I’m a cycling nut. Every regular reader of this blog already knows this, but for those who don’t, there’s my rigorous honesty for the day. Rather than take a day off the bike for the Monday day off work, after having ridden more than 380 miles over the previous four days, I rode with my friends and wife. It wasn’t much, 24 miles at a leisurely 17 mph pace but it was a ride nonetheless. It definitely hurt.
Yesterday I was excited at lunch time because it was supposed to rain at 5. I thought I was too tired to ride. At 4:00 the radar showed the trouble was north of us, all clear so we were riding.
With the Venge in the shop, I was on the 5200. The Trek is a great bike but it definitely takes a little bit more oomph to get it down the road. “Oh well, if I get dropped, I get dropped. I’m tired, I have a good excuse.” I thought.
We started out at a leisurely pa… Ah, who am I kidding, I have no clue what our pace was. I don’t have a computer on the Trek yet. The pace felt relatively comfortable for the first mile and a half, maybe a little fast. Let me check my app… ah, nope… definitely fast. 22 mph in lieu of the normal 19 in that first mile.
In any event, once we turned north with a little help from the wind and the pace went from comfortable to holy smokes in, like three seconds. Just barely shy of 30. 30 on the Venge is hard. Doable, but hard. 30 on the Trek is a little shy of fun. Yeah, that’s a good way to put it.
Just four miles in, Mike started fading off the back and I went with him. Matt went to, then Brad, then Lenny (on a frickin TT bike, in a group ride*). As we rolled down the road at a more enjoyable less ridiculous pace, we started reeling in stragglers. We formed a group of about eight “B” riders and rolled on. Somewhere around mile ten my legs came back. I almost couldn’t believe it but the soreness simply faded away and the springy, strong feeling returned… This was not mental (though I needed the mental to hold on long enough for that to happen).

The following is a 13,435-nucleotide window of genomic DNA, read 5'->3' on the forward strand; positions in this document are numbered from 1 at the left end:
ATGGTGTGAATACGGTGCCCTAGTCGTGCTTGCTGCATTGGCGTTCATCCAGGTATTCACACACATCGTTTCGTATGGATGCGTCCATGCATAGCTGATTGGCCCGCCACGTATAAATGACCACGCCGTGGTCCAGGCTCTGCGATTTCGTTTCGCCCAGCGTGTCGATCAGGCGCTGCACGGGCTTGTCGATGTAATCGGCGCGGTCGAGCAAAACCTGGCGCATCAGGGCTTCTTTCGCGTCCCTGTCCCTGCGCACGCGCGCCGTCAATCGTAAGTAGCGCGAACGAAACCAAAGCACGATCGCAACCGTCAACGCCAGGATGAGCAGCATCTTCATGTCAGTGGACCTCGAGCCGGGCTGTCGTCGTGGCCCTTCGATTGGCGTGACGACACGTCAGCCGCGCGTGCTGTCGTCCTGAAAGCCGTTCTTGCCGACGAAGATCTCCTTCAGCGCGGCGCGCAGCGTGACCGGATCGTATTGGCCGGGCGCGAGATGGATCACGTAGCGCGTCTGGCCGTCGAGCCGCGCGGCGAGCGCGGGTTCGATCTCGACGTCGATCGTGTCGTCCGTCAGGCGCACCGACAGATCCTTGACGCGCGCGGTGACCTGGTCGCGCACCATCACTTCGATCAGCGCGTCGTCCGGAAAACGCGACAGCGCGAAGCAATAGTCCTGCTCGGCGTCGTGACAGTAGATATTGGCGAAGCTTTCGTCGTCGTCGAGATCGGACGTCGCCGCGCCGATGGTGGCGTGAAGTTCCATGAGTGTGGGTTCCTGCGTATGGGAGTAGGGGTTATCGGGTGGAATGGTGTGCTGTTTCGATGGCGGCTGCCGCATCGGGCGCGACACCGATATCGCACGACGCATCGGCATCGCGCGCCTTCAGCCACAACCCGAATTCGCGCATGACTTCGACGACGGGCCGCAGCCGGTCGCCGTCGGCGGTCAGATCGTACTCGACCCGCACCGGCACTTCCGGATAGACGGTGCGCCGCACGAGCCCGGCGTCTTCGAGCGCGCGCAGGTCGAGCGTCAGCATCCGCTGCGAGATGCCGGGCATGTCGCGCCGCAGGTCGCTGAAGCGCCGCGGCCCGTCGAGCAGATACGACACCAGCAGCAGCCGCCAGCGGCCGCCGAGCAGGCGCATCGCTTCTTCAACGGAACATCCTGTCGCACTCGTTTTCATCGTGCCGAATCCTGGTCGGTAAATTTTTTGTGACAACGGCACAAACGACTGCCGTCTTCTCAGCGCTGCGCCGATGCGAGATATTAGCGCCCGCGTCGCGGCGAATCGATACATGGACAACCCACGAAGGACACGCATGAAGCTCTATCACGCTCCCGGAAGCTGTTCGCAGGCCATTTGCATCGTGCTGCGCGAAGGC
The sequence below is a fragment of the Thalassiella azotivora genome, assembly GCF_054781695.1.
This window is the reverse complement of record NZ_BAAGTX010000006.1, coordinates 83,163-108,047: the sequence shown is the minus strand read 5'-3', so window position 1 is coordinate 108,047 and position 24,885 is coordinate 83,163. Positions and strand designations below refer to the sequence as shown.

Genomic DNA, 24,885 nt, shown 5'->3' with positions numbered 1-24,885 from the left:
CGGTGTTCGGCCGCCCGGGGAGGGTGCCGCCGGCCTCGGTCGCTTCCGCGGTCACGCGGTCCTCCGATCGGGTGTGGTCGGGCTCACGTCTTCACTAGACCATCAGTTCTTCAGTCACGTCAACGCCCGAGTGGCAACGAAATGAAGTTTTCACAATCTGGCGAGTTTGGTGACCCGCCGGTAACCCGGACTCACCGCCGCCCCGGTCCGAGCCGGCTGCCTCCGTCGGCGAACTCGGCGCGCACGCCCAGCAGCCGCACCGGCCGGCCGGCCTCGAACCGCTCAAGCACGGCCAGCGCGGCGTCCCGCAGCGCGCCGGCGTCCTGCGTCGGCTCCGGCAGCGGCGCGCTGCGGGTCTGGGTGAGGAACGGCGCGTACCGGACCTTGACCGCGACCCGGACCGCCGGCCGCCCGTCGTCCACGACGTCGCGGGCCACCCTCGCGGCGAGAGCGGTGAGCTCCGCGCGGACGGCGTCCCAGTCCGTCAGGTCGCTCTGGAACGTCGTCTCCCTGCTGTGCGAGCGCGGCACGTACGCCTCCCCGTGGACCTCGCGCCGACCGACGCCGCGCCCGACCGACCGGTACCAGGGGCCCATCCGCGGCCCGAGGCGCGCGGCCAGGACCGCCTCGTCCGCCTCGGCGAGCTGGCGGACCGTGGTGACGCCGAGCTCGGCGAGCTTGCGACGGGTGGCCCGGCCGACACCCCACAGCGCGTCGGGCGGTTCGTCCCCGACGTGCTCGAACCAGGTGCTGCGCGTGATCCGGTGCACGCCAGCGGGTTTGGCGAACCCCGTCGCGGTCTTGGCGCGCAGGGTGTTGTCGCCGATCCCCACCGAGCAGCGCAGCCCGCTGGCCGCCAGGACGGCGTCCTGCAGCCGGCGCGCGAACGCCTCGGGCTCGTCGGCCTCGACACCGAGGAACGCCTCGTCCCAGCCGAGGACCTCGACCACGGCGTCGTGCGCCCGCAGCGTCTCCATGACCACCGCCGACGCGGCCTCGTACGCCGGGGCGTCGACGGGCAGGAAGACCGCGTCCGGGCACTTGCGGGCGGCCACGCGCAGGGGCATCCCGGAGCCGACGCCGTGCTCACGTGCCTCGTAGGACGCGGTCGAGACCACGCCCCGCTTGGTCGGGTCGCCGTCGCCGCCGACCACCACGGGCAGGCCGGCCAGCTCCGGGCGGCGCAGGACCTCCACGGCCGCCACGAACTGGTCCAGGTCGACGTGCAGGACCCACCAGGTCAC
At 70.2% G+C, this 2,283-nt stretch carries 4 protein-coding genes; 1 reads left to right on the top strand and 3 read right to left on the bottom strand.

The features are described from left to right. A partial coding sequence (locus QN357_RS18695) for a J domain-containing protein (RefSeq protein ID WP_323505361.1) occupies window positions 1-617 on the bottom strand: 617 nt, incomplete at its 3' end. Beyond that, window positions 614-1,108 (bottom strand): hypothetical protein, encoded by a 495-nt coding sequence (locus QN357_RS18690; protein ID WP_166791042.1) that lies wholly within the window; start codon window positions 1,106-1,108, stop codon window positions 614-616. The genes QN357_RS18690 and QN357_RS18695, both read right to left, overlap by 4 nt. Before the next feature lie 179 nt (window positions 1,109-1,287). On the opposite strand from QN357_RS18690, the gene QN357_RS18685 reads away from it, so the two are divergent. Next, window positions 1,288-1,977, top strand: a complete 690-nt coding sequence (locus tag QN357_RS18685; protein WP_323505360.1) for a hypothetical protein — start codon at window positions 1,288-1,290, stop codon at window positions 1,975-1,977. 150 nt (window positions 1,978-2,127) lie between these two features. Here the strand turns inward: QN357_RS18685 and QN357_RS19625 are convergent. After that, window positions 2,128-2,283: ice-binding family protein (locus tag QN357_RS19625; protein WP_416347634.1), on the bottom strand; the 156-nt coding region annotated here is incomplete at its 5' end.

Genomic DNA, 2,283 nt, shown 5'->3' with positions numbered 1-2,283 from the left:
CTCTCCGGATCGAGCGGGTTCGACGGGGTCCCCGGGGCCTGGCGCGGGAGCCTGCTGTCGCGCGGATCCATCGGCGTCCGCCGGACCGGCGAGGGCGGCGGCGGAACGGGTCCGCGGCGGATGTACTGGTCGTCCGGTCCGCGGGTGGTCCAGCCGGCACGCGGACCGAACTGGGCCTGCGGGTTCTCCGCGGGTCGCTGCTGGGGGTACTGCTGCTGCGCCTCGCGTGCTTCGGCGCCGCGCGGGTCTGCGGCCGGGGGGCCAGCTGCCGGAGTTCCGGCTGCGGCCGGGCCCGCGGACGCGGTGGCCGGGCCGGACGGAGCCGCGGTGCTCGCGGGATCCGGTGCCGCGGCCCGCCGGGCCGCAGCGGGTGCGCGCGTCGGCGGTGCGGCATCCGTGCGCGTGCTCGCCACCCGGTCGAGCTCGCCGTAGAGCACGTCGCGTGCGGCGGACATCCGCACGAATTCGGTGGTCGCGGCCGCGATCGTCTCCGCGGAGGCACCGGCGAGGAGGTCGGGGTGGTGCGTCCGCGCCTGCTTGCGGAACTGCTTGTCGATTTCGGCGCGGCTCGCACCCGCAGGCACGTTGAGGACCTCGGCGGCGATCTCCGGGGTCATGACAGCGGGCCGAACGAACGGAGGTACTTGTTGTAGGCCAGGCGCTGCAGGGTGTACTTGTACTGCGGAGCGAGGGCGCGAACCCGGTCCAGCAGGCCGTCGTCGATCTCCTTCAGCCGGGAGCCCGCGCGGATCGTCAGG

I took a lot of turns up front. More than ten. They were long, strong turns and I felt good doing it. Same with Mike and Mike and Diane on their tandem. We did our level best to back off on the hills a little bit for the tandem, backed off when Brad needed it (he’s going through chemo) and did our best to keep our pace strong but reasonable.
The pace was so perfect that I could take another turn up front within minutes of falling back for a rest, if needed. I went from holding on for all I was worth to being a contributing member of the group.
We rolled into the finish with a 21 mph average, just five tenths to one mile per hour slower than our normal all-out pace on fresh legs, and with the exception of the guy on the TT bike, it was a safer and far more responsible ride. We all got our workout and had a much more enjoyable time. We let the racers do their thing and we did ours, and it was good.
I am looking forward to many more of the new Tuesday night format rides. This was a conscious decision to keep the group safer and more enjoyable. I’ll write more about this, and why I chose to stay a B rider rather than put the effort in to be an A, later.
* The time trial/triathlon bike on a club ride. I’ve seen five or six exceptional cyclists on TT bikes on Tuesday nights. They all thought they were competent enough cyclists to ride that monstrosity in the club. Only two actually were. The others were dangerous to the group. They push the wrong gear at the wrong time, weave too much, and were/are a general nuisance to the safety to everyone around them. If you think you are that person who is good enough, read this again. There’s an 90% chance you’re one of those who only thinks you’re good enough.